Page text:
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The Market as Purgatory

by
Jens Jessen


 
 

The New Capitalism has become a Weltanschauung. It is no longer content with the economy. It now seeks a corner on our life and thought.


Capitalism has changed its face. The elation of 1989 seems far behind, when the collapse of the socialist camp was celebrated generally as the triumph of the market economy. Only the conservative sociologist Niklas Luhmann, himself not one to long nostalgically for socialism, had no wish to speak of victory: In his opinion, the most one might say was that the collapse of socialism had preceded that of capitalism.

To argue with Luhmann over the prophetic quality of his pronouncement is no longer possible, as he, in the meantime, has died. Still it is certain that capitalism’s stock throughout the world, and even in the Western countries of its birth, has sunk dramatically. Equally certain, it has long since ceased to be a problem only for the Left. All the authors whom we queried in our series on the “Future of Capitalism,” whether scientist, philosopher or writer, whether from Europe, America or the Third World, whether conservative, liberal of leftist, all were of the opinion that capitalism, which had, for centuries, brought fabulous prosperity to the West, could only be viewed today as a kind of threat.
 

                            Even the Entrepreneur Sees Himself a Victim

Even captains of industry, making the rounds of the television talk shows, anxiously shake their heads and assert--and believably--that they are at the mercy of a free market, which allows no leeway for their decision-making. They don’t want to order mass layoffs, the return on capital demands it; they don’t want to relocate factories abroad, but the competition forces them to; they don’t want to shut companies or to gut them, but the market with its remorseless fluctuations makes this, unhappily, unavoidable.

This is an astonishing turn of events. Describing capitalism as a system of inexorable compulsion used to be, rather, the specialty of leftist critique. What is prompting businessmen today to adopt the language of Marxist alienation as a self-description? Is it merely a rhetorical trick for deflecting personal responsibility onto the system? Or are they beginning to feel themselves victims of that alienation which consists in having to act otherwise than how one actually wants to act?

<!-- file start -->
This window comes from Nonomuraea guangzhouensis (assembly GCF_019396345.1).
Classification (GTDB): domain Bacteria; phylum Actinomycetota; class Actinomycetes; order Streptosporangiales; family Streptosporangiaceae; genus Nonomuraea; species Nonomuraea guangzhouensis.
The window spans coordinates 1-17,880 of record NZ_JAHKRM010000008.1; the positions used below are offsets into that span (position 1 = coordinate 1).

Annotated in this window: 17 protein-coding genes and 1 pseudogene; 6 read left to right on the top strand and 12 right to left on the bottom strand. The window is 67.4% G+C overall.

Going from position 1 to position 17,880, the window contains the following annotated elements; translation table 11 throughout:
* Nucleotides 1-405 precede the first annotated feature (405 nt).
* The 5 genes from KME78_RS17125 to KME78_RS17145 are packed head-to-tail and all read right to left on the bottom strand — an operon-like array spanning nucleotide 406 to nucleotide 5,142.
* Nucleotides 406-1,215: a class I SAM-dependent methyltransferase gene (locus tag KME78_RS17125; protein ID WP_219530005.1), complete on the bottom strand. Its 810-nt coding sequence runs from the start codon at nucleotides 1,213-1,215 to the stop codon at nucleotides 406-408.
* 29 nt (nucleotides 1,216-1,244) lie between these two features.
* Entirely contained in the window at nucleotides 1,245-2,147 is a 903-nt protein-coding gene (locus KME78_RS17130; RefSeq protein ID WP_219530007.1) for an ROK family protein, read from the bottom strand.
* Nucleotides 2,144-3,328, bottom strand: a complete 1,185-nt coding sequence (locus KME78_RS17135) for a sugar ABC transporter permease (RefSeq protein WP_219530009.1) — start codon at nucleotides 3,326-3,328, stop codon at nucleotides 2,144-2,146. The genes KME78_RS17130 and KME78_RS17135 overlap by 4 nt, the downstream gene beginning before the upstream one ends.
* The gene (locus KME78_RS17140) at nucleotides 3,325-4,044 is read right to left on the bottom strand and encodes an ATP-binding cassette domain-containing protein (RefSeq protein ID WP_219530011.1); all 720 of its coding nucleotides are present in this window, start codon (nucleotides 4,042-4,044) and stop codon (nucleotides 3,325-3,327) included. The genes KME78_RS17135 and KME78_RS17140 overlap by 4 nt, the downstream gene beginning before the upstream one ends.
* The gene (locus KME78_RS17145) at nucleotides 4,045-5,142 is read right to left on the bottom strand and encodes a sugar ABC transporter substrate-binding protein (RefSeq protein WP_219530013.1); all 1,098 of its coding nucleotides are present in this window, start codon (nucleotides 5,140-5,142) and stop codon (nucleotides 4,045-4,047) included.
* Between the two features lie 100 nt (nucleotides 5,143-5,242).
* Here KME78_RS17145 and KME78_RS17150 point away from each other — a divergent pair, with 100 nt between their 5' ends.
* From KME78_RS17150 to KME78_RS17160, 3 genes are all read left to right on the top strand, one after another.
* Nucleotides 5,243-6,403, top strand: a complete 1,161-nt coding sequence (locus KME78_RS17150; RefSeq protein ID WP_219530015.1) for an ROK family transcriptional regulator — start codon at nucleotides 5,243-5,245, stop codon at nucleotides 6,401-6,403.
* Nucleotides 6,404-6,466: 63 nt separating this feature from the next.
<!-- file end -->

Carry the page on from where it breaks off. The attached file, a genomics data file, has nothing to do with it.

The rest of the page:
The social philosopher Hartmut Rosa of the University of Jena recently proposed a minimal definition of the classical concept of Marxist alienation, which fits our contemporary situation quite well: Whoever, operating in the capitalist market, feels himself compelled, for his own survival, toward some goal, which, outside the market, he would never seek. No one wishes to destroy the environment, but the necessity of cutting production costs compels him to do it; everybody would like to help society’s under-dogs, but the necessity of cutting social spending causes the State to place them beyond the pale; everyone suffers from the hysterical progression of technological innovations, but competition forces producers to keep on manufacturing new products.

Now, this shrinking down to nothing of business’s range of freedom used to be the classical argument which leftist criticism leveled against the system. And so it wanted to see the system toppled, since the blandishments of social-democratic reform and moralistic appeals to legal principles solved nothing. A good Marxist always knew that the entrepreneur is not a bad person, only that he cannot act otherwise than as the system dictates.

The traditional defenders of capitalism, however, contested this characterization of the system, the language of inexorable historical processes being, to them, nothing but a flimsy construct of philosophy-of-history. They never would have asserted that all political will and all political morality must bow to the peculiar logic of capitalism.

And today? What has happened that social democrats, to whose historical credit has always been the taming of capitalism, hold it, meanwhile, to be a system that can no longer be tamed? What has changed with the New Capitalism that it is experienced as compulsion by its own supporters and beneficiaries?

It is globalization. Here, then, the generally accepted, but on closer examination, curious answer. For globalization, in this context, denotes nothing other than the expansion of market competition beyond national boundaries, to encompass the world. The cheapest manufacturers of rich countries are competing with the still cheaper manufacturers of poor countries. This means, in the first instance, only that capitalism has grown. Can it be that it has only changed its face? Or is it that its expansion into underdeveloped countries amounts to a reversion to an earlier phase of its own development, one that now again conforms to the classical Marxist description?

Let us assume, for the sake of argument, that capitalism truly is a system, which brings unavoidably all that it does bring to mankind; its future prospects, then, don’t look good. For it is not to be supposed that the citizens of the developed countries, where capitalism has been tamed, will accept its reversion to its untamed condition without resistance. The founding of a German party of the Left outside the Social Democratic Party, is only the first sign of a political resistance, which, before long, could assume a pre-revolutionary form.